Douglas clashed with Nathan over the staging of Within the Gates. “In retrospect Nathan probably was concerned about striking a safe, commercial note, a consideration I later concluded was rarely far from his consciousness.” Douglas’s only “problem with Miss Gish was trying to get her to be heard beyond the second row. The two of us had many talks about it, and I kept sitting farther and farther back in the auditorium saying, T can’t hear you, Miss Gish. I can’t hear you/ On opening night she was suddenly as clear as a bell and could easily be heard at the back of the house. She fully deserved her excellent notices.” Within the Gates marked the beginning of Lillian’s long friendship with Sean O’Casey. When she met O’Casey during rehearsals, on November 18, 1934, she thought him “a god-like man.” Their lively correspondence lasted until the playwright’s death in 1964.
Lillian Gish – Her Legend, Her Life (By Charles Affron)
Within The Gates (Lillian Gish)
George Jean Nathan considered Sean O’Casey and Eugene O’Neill the greatest playwrights in the world. George wrote a great deal about O’Casey and was disappointed when his play Within the Gates closed after a week’s run in London. But he helped to bring the play over to the United States. I was grateful to George for doing this, although he was not responsible for my getting the role of the Young Whore in the production. O’Casey came to this country for the rehearsals. During the first few months of production, he spent most of his time in my dressing room. “I can’t stay out there,” he would say, gesturing toward the lobby, his eyes twinkling behind their heavy glasses. “They keep asking me what my play is about, and I don’t know what to tell them.”
George arranged for him to stay at the Royalton Hotel, his own headquarters. O’Casey brought so few possessions—a few shirts, socks, and underwear—that he would put one sock in one drawer and its partner in another drawer. He seemed to own only the brown suit and cap that he wore. He spoke with an Irish lilt, and it was a joy to listen to the poetry in his speech. He was fascinated by electric gadgets, amazed by the different ways in which one could switch on a light—push, pull, twist, turn. He would go about, trying them all like a child. His poetic turn of mind evidently appealed to our audiences, for the play ran in New York for six months. When we left to go on tour, word came to us in Philadelphia that the play had been banned in Boston.
A short time later O’Casey wrote me:
The last performance must have been a strange experience and I should have given a lot to be there, though not so much as I should have given to be present when the ban was declared in Boston. I got a whole pile of correspondence about it, and a lot of press-cuttings, but these couldn’t give the thrill I’d have got from standing and hitting out in the center of the fight. Though the ban caused some excitement and a lot of talk, I should have preferred the tour and it is a pity that the Jesuits of Boston were able to stop it.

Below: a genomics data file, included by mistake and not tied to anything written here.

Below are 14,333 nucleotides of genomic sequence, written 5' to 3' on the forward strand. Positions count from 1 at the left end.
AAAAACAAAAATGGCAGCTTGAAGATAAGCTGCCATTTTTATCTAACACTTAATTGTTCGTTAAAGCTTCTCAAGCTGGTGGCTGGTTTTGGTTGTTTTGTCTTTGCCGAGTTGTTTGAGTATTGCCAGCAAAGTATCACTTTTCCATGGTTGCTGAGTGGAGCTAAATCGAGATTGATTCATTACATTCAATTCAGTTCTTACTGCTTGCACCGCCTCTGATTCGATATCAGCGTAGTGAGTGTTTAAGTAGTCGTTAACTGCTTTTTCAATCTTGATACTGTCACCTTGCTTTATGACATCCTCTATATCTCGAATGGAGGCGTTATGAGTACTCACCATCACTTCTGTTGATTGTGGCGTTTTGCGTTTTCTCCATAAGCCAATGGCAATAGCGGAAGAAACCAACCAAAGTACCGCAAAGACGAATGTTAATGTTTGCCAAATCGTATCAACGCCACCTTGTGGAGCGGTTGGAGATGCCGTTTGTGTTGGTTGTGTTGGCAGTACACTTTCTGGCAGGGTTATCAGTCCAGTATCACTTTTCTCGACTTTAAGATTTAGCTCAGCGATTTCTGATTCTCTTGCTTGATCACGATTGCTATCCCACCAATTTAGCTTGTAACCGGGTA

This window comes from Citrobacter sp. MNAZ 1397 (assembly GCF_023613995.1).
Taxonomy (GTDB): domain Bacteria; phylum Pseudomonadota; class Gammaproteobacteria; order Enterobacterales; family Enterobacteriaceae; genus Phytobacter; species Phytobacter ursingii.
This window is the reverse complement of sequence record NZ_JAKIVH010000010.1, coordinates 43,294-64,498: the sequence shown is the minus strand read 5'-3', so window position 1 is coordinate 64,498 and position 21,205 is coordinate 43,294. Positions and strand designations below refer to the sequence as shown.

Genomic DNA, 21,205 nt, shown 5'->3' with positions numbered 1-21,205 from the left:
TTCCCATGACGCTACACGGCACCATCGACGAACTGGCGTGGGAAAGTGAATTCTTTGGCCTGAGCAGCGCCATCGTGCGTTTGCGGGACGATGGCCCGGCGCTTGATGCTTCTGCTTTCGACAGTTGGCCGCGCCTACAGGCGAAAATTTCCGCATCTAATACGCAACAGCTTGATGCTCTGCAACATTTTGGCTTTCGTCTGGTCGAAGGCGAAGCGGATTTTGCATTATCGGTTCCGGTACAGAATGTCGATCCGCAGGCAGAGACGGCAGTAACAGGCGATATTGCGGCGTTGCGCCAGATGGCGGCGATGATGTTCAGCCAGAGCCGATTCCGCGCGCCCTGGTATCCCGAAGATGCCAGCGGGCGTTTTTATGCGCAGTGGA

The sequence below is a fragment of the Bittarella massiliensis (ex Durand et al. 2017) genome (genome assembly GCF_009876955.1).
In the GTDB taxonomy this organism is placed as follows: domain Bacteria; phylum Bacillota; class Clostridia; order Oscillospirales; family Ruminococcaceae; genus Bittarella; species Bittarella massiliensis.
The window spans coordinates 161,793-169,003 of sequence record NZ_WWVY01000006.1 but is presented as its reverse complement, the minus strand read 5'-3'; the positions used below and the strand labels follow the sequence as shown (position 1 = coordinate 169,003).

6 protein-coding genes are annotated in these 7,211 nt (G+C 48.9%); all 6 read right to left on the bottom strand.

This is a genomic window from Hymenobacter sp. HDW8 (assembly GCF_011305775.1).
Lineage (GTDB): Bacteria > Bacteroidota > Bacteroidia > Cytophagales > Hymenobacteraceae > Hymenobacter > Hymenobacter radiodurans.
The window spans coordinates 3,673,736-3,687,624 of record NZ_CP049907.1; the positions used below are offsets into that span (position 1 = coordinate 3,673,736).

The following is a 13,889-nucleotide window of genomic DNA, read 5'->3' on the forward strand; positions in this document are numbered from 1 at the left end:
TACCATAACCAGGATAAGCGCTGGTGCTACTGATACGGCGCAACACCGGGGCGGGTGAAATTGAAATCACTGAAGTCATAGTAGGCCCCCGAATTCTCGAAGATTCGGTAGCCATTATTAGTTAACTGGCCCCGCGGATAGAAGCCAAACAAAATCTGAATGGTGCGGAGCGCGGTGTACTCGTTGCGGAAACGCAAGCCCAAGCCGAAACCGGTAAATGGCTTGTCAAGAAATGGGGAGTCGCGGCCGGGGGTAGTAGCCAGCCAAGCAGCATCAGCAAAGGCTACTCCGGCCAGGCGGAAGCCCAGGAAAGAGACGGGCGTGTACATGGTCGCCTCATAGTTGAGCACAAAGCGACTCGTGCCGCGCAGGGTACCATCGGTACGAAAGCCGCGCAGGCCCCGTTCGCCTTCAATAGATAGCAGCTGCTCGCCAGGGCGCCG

Let me thank you, Lillian, for a grand and a great performance; for your gentle patience throughout the rehearsals, and for the grand way you dived into the long and strenuous part of “The Young Whore.”
The beautifully bound copy of Within the Gates that rests in my library has this inscription:
In Remembrance of Things Past, of this play’s production and performance When we all, at least, battled together for the return of some of the great things that belong to Drama A bad thing well done can never feel success; A good thing well done can never feel failure.
Formerly hostile to the movies, many of them are changing their attitude, and the Federal Council of Churches is now actively cooperating with the producers, advising them how to handle certain difficult themes in a way that will meet with the approval of the churches.
By Frances Rule
The Metro-Goldwyn-Mayer officials were in a quandary. In quest of a suitable starring- vehicle for Lillian Gish, they had been considering- “The Scarlet Letter.” As film material for Miss Gish, it seemed ideal—there was no question about that. Hawthorne’s poignant tale of the tragedy of Hester Prynne was peculiarly well suited to the “Bernhardt of the screen.” It had the added advantage of being a well-known and revered classic of American literature.
Last, and by no means least, it was a tale that Miss Gish had long wished to do on the screen. ” Yet the Metro-Goldwyn officials hesitated. For the story deals with adultery—and not in a way that might be glossed over. The breaking of the seventh commandment, and the terrible consequences thereof in a Puritanical community is the sole theme of the book. Hester, a young married woman, bears a child, which—as her husband has long been absent —is obviously illegitimate. She is punished by the Puritan authorities by being forced to wear a red letter “A” on the bosom of her gown for the remainder of of her life, and is scorned and shunned by her fellow townsfolk. She refuses to reveal the identity of the father of her child, and so the young clergyman who was her guilty lover is enabled to continue as the idol of his flock, suffering with her through the years, yet concealing his guilt because of his desire to continue hi- work in the parish. His identity as the father of the child is revealed only at his death, when there is found branded on his breast a letter A, similar to the one which Hester has been obliged to wear openly.